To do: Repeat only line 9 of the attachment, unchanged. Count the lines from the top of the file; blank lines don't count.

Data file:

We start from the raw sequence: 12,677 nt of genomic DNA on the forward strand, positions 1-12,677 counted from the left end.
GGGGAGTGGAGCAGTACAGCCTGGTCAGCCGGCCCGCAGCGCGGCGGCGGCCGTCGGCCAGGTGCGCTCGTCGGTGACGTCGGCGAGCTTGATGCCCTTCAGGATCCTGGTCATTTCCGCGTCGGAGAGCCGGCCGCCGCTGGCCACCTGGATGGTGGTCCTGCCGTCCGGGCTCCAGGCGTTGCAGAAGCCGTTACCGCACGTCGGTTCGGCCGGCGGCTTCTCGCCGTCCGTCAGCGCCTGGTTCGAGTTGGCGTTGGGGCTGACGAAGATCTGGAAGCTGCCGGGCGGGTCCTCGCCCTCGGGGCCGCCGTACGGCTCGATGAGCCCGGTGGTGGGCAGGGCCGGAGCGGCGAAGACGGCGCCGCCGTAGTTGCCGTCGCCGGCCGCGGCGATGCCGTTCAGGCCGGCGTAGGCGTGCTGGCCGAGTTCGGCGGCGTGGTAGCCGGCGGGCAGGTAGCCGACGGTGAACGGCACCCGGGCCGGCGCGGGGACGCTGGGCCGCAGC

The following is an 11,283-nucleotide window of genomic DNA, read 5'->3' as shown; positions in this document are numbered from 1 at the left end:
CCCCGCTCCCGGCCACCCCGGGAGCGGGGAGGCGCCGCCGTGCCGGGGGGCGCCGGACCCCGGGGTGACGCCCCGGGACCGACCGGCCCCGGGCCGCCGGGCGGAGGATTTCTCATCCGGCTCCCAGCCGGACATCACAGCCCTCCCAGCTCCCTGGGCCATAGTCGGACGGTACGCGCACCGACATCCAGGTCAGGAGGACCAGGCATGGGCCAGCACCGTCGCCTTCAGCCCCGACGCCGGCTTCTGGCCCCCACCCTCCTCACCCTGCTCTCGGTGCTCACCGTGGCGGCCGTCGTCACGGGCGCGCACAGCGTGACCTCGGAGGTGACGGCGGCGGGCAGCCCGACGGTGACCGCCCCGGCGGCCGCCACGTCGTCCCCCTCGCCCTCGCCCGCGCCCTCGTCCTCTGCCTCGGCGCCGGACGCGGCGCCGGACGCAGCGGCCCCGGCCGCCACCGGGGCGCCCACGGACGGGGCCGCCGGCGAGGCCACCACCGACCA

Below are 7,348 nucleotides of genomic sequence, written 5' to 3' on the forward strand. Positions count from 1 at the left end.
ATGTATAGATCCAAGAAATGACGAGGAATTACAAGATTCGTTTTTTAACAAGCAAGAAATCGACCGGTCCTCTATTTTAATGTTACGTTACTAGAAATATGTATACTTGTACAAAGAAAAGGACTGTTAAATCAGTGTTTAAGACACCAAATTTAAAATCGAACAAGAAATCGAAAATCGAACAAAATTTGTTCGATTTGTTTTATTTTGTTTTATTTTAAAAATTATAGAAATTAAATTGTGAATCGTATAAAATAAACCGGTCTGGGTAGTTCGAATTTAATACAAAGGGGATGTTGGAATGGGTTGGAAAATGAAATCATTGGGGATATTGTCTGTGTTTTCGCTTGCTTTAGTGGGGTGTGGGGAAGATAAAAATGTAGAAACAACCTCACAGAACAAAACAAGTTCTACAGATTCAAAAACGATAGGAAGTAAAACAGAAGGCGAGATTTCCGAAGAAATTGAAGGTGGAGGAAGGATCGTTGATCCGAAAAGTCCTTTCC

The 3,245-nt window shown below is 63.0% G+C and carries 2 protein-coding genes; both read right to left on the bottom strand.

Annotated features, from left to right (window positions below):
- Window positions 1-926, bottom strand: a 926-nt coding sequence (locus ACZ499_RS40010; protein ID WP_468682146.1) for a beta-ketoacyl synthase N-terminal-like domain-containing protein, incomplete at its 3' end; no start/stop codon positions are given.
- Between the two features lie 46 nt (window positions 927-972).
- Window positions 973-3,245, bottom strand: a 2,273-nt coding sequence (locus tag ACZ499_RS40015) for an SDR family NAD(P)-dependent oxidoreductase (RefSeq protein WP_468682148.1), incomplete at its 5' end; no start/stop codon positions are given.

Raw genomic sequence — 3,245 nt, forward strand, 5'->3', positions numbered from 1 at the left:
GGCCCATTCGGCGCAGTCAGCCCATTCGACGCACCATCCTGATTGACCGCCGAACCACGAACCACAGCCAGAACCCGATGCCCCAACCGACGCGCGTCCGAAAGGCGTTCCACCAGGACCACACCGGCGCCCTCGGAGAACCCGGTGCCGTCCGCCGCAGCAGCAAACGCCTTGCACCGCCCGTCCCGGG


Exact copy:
- Window positions 1-926, bottom strand: a 926-nt coding sequence (locus ACZ499_RS40010; protein ID WP_468682146.1) for a beta-ketoacyl synthase N-terminal-like domain-containing protein, incomplete at its 3' end; no start/stop codon positions are given.